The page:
Journal of Comparative Physiology B

, Volume 185, Issue 3, pp 315–331 | Cite as

Embryonic critical windows: changes in incubation temperature alter survival, hatchling phenotype, and cost of development in lake whitefish (Coregonus clupeaformis)

  • Casey A. Mueller
  • John Eme
  • Richard G. Manzon
  • Christopher M. Somers
  • Douglas R. Boreham
  • Joanna Y. Wilson
Original Paper

Abstract

The timing, success and energetics of fish embryonic development are strongly influenced by temperature. However, it is unclear if there are developmental periods, or critical windows, when oxygen use, survival and hatchling phenotypic characteristics are particularly influenced by changes in the thermal environment. Therefore, we examined the effects of constant incubation temperature and thermal shifts on survival, hatchling phenotype, and cost of development in lake whitefish (Coregonus clupeaformis) embryos. We incubated whitefish embryos at control temperatures of 2, 5, or 8 °C, and shifted embryos across these three temperatures at the end of gastrulation or organogenesis. We assessed hatch timing, mass at hatch, and yolk conversion efficiency (YCE). We determined cost of development, the amount of oxygen required to build a unit of mass, for the periods from fertilization–organogenesis, organogenesis–fin flutter, fin flutter–hatch, and for total development. An increase in incubation temperature decreased time to 50 % hatch (164 days at 2 °C, 104 days at 5 °C, and 63 days at 8 °C), survival decreased from 55 % at 2 °C, to 38 % at 5 °C, and 17 % at 8 °C, and hatchling yolk-free dry mass decreased from 1.27 mg at 2 °C to 0.61 mg at 8 °C. Thermal shifts altered time to 50 % hatch and hatchling yolk-free dry mass and revealed a critical window during gastrulation in which a temperature change reduced survival. YCE decreased and cost of development increased with increased incubation temperature, but embryos that hatched at 8 °C and were incubated at colder temperatures during fertilization–organogenesis had reduced cost. The relationship between cost of development and temperature was altered during fin flutter–hatch, indicating it may be a critical window during which temperature has the greatest impact on energetic processes. The increase in cost of development with an increase in temperature has not been documented in other fishes and suggests whitefish embryos are more energy efficient at colder temperatures.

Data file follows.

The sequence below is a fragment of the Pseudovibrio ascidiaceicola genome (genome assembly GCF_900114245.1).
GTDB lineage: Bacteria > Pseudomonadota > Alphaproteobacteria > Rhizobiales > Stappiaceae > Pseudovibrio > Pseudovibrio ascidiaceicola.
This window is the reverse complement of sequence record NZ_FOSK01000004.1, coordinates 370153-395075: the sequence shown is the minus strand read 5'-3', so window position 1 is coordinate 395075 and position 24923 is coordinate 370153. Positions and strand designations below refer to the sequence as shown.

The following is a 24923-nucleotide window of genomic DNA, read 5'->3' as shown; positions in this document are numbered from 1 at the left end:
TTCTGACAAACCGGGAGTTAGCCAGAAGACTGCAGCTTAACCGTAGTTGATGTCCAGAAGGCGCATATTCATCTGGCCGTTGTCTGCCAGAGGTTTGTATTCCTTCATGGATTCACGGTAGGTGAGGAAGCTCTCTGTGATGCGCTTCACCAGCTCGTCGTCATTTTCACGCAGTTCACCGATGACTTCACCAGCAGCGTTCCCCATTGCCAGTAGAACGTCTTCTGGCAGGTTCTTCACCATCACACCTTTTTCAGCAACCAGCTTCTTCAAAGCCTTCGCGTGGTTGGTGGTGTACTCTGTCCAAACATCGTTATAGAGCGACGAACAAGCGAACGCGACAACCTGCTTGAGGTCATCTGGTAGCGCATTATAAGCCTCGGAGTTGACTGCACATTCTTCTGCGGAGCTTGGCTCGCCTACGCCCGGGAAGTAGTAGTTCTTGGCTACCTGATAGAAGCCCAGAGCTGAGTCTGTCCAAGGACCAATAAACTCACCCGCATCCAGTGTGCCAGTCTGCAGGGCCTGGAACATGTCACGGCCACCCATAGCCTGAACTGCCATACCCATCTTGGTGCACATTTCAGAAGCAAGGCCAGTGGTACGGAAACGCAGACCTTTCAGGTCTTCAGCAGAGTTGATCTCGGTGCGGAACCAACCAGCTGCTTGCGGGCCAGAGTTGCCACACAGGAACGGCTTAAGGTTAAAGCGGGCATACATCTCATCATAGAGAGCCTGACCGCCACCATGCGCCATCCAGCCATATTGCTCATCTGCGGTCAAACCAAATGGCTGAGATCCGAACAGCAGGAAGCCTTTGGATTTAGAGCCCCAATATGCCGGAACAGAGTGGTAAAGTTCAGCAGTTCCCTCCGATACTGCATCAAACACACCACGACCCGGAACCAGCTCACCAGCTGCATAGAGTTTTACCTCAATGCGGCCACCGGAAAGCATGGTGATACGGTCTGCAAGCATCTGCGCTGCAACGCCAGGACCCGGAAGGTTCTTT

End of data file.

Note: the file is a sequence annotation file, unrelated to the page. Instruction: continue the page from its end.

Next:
Keywords

Cost of development Critical window Growth Embryonic fish Survival Temperature 

References

  1. Bagarinao T (1986) Yolk resorption, onset of feeding and survival potential of larvae of three tropical marine fish species reared in the hatchery. Mar Biol 91:449–459CrossRefGoogle Scholar
  2. Beers Y (1953) Introduction to the theory of error. Addison-Wesley Publishing Company Inc, CambridgeGoogle Scholar
  3. Brooke LT (1975) Effect of different constant incubation temperatures on egg survival and embryonic development in Lake whitefish (Coregonus clupeaformis). Trans Am Fish Soc 104:555–559CrossRefGoogle Scholar
  4. Burggren WW (1998) Studying physiological development: past, present and future. Biol Bull 33:71–84Google Scholar
  5. Burggren WW, Reyna KS (2011) Developmental trajectories, critical windows and phenotypic alteration during cardio-respiratory development. Resp Physiol Neurobiol 178:13–21CrossRefGoogle Scholar
  6. Das T, Pal AK, Chakraborty SK, Manush SM, Dalvi RS, Sarma K, Mukherjee SC (2006) Thermal dependence of embryonic development and hatching rate in Labeo rohita (Hamilton, 1822). Aquaculture 255:536–541CrossRefGoogle Scholar
  7. Eme J, Mueller CA, Manzon RG, Somers CM, Boreham DR, Wilson JY (2015) Critical windows in embryonic development: shifting incubation temperatures alter heart rate and oxygen consumption of Lake Whitefish (Coregonus clupeaformis) embryos and hatchlings. Comp Biochem Physiol A 179:71–80CrossRefGoogle Scholar
  8. Ficke AD, Myrick CA, Hansen LJ (2007) Potential impacts of global climate change on freshwater fisheries. Rev Fish Biol Fisher 17:581–613CrossRefGoogle Scholar
  9. Finn RN, Fyhn HJ, Evjen MS (1991) Respiration and nitrogen metabolism of Atlantic halibut eggs (Hippoglossus hippoglossus). Mar Biol 108:11–19CrossRefGoogle Scholar
  10. Finn RN, Fyhn HJ, Evjen MS (1995a) Physiological energetics of developing embryos and yolk-sec larvae of Atlantic cod (Gadus morhua) I. Respiration and nitrogen metabolism. Mar Biol 124:355–369CrossRefGoogle Scholar
  11. Finn RN, Rønnestad I, Fyhn HJ (1995b) Respiration, nitrogen and energy metabolism of developing yolk-sac larvae of Atlantic halibut (Hippoglossus hippoglossus L.). Comp Biochem Physiol A 111:647–671CrossRefGoogle Scholar
  12. Gruber K, Wieser W (1983) Energetics of development of the alpine charr, Salvelinus alpinus, in relation to temperature and oxygen. J Comp Physiol B 149:485–493CrossRefGoogle Scholar
  13. Hamor T, Garside ET (1977) Size relations and yolk utilization in embryonated ova and alevins of Atlantic salmon Salmo salar L. in various combinations of temperature and dissolved oxygen. Can J Zool 55:1892–1898CrossRefPubMedGoogle Scholar
  14. Heming T (1982) Effects of temperature on utilization of yolk by chinook salmon (Oncorhynchus tshawytscha) eggs and alevins. Can J Fish Aquat Sci 39:184–190CrossRefGoogle Scholar
  15. Herzig A, Winkler H (1986) The influence of temperature on the embryonic development of three cyprinid fishes, Abramis brama, Chalcalburnus chalcoides mento and Vimba vimba. J Fish Biol 28:171–181CrossRefGoogle Scholar